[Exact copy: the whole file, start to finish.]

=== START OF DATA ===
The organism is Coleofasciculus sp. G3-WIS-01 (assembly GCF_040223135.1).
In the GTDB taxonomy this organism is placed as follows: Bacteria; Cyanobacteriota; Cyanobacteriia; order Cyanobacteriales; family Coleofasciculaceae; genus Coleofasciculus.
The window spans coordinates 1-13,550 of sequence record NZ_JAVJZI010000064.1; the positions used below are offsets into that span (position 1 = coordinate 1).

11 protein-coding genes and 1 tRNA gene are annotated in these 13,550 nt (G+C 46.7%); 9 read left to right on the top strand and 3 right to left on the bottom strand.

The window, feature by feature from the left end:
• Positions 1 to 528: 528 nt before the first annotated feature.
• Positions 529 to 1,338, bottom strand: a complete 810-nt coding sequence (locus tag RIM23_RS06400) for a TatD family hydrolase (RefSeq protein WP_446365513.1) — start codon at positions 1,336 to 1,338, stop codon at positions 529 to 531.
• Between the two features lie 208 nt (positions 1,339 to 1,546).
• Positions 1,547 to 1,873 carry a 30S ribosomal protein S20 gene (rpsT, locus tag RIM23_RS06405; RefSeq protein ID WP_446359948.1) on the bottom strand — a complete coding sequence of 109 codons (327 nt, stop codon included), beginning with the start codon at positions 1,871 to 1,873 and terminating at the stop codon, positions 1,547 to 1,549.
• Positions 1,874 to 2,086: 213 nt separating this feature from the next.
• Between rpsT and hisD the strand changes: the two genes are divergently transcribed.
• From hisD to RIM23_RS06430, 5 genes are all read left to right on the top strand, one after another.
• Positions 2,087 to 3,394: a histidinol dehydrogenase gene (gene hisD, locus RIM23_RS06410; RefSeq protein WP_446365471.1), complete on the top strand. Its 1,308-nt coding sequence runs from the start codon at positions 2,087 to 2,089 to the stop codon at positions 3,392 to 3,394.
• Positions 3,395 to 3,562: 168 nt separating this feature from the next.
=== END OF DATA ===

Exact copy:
The organism is Coleofasciculus sp. G3-WIS-01 (assembly GCF_040223135.1).
In the GTDB taxonomy this organism is placed as follows: Bacteria; Cyanobacteriota; Cyanobacteriia; order Cyanobacteriales; family Coleofasciculaceae; genus Coleofasciculus.
The window spans coordinates 1-13,550 of sequence record NZ_JAVJZI010000064.1; the positions used below are offsets into that span (position 1 = coordinate 1).

11 protein-coding genes and 1 tRNA gene are annotated in these 13,550 nt (G+C 46.7%); 9 read left to right on the top strand and 3 right to left on the bottom strand.

The window, feature by feature from the left end:
• Positions 1 to 528: 528 nt before the first annotated feature.
• Positions 529 to 1,338, bottom strand: a complete 810-nt coding sequence (locus tag RIM23_RS06400) for a TatD family hydrolase (RefSeq protein WP_446365513.1) — start codon at positions 1,336 to 1,338, stop codon at positions 529 to 531.
• Between the two features lie 208 nt (positions 1,339 to 1,546).
• Positions 1,547 to 1,873 carry a 30S ribosomal protein S20 gene (rpsT, locus tag RIM23_RS06405; RefSeq protein ID WP_446359948.1) on the bottom strand — a complete coding sequence of 109 codons (327 nt, stop codon included), beginning with the start codon at positions 1,871 to 1,873 and terminating at the stop codon, positions 1,547 to 1,549.
• Positions 1,874 to 2,086: 213 nt separating this feature from the next.
• Between rpsT and hisD the strand changes: the two genes are divergently transcribed.
• From hisD to RIM23_RS06430, 5 genes are all read left to right on the top strand, one after another.
• Positions 2,087 to 3,394: a histidinol dehydrogenase gene (gene hisD, locus RIM23_RS06410; RefSeq protein WP_446365471.1), complete on the top strand. Its 1,308-nt coding sequence runs from the start codon at positions 2,087 to 2,089 to the stop codon at positions 3,392 to 3,394.
• Positions 3,395 to 3,562: 168 nt separating this feature from the next.